An increase in the amount of content targeting small and mid-sized businesses (SMBs) is making it harder for even the best marketers to gain visibility for their resource centers, white papers, email newsletters, infographics, blogs, webcasts and other content.
But one approach still works to get the attention of SMBs: creating content based on market research. Our own research has found that research reports are the most effective content format for SMB lead gen; we have also found that research-based content is among the top content types that SMBs share with peers and customers.
Here are three key success factors for a research-based-content program:
1. A good questionnaire
The best surveys for promotional content gather information of interest to other SMBs, and will also uncover provocative insights that may garner broader attention. Your survey should also make sense coming from you. The data should be related to your area of business, even if it goes beyond your specific offerings. For example, if you’re a payroll service provider, don’t just ask about hiring and compensation plans. Asking about interview tactics, workplace culture or creative benefits can generate interesting content and newsworthy results.
Highlighting differences among respondents can also help make data more interesting. You may find that survey answers vary significantly based on respondents’ size of business, length of time in business, industry, age or gender.
2. The right respondents
You should survey people who have the same profile as your content audience. Be specific about who you want to reach, including their title or role, company size, industry and location.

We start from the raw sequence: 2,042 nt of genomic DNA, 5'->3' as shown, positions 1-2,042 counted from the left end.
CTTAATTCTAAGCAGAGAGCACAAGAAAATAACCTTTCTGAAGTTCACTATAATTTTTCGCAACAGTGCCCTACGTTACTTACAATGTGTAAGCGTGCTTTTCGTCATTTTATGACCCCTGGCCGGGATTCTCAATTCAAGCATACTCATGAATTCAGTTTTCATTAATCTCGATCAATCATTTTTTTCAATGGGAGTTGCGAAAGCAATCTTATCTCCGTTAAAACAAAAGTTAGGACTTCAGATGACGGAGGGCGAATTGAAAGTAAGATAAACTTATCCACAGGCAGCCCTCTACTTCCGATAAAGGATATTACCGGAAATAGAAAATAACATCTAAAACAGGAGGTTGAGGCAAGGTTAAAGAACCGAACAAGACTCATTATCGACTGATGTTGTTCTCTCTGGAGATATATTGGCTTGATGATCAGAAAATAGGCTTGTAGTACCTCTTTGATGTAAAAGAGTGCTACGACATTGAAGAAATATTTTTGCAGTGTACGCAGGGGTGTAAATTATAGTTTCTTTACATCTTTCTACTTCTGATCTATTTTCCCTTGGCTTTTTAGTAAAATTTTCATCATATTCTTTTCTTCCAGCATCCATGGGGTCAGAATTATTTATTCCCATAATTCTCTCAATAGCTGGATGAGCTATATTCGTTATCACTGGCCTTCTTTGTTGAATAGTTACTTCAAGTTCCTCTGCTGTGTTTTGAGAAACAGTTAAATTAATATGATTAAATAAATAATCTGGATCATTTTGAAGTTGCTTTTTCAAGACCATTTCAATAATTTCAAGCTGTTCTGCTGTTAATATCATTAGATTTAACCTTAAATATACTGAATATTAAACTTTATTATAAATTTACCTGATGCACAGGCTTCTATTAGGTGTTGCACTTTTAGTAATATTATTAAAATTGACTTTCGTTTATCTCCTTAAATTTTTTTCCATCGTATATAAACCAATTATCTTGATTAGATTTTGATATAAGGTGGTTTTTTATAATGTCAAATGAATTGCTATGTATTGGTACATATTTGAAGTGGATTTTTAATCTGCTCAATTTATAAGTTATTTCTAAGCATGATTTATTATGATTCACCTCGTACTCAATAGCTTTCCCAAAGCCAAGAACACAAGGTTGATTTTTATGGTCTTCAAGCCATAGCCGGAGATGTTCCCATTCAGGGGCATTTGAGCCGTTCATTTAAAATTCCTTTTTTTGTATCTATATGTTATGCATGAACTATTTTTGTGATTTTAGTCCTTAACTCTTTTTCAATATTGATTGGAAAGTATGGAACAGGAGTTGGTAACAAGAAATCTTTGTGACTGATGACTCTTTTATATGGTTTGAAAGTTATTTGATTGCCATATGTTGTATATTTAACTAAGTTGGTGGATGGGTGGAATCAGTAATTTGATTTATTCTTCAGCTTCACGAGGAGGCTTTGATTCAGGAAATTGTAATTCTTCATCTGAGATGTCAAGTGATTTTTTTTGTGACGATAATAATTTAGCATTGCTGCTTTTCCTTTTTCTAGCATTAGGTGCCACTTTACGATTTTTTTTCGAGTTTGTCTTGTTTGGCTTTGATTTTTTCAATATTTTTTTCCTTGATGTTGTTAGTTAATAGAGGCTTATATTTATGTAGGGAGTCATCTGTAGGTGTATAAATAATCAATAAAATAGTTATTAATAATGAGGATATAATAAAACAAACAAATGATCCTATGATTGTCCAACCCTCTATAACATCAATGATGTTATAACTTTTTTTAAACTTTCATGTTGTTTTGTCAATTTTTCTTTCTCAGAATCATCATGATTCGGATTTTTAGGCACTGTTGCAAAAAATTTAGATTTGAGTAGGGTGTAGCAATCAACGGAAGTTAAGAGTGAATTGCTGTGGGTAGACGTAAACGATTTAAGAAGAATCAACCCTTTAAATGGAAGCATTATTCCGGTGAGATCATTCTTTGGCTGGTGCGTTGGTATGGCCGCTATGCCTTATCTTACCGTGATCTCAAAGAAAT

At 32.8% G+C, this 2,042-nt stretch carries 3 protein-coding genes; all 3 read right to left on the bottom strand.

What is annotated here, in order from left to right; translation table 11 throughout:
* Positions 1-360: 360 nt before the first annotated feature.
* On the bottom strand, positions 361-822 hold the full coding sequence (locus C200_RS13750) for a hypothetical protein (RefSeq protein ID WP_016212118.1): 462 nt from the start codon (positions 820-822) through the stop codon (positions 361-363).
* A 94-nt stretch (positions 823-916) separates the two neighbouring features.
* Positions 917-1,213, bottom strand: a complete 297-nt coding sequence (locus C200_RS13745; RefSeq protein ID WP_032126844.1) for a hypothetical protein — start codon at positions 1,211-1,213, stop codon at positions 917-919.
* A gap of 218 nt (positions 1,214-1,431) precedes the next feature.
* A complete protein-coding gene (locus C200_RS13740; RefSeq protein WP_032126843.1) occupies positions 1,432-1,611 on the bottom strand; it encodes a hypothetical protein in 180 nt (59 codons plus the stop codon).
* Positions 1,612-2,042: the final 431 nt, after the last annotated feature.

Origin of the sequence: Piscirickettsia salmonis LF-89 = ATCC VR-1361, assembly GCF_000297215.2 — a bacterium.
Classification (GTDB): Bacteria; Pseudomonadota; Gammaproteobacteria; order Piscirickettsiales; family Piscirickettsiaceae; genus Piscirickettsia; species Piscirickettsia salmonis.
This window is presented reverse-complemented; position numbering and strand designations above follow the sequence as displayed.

The right number of respondents depends on your audience and goals. For example, if you’re surveying a small group such as venture capitalists, 50 to 75 respondents is meaningful, while 300 is the minimally acceptable number of general small business owners for content and PR purposes. Surveying 500 or even 1,000 small business owners is not uncommon, and provides more statistical confidence and credibility.
3. A good strategy
Research data can support content development for months after you conduct your survey. While there is no hard and fast rule, the “sell-by” date for data is around six months to a year, so you can plan to use the survey findings to develop or promote content along this extended timeline.
To get the most mileage out of your data, create a content plan for short-and-longer-term use. You may develop a “centerpiece” content element, such as a white paper, to kick off your program, but you should add articles, graphical elements, Q&A pieces with internal stakeholders, checklists and other formats. Extend the life of your data and your research ROI by giving your ancillary content pieces a narrow focus, and avoid giving all the findings away in one shot.
Ensure that your content elements are complementary both in focus and in the targets they reach. Each element should either reach a different audience with the same story, or highlight different learnings from the survey to the same audience. Create specific pieces for use in all of your content distribution channels, such as your resource center, email newsletter, social media and possibly even your sales team.
Want to create high-value research-based content? Bredin can help. We can help you develop an effective questionnaire, plan and field your research, recommend the content elements and story lines, and create original content to boost your SMB content marketing ROI.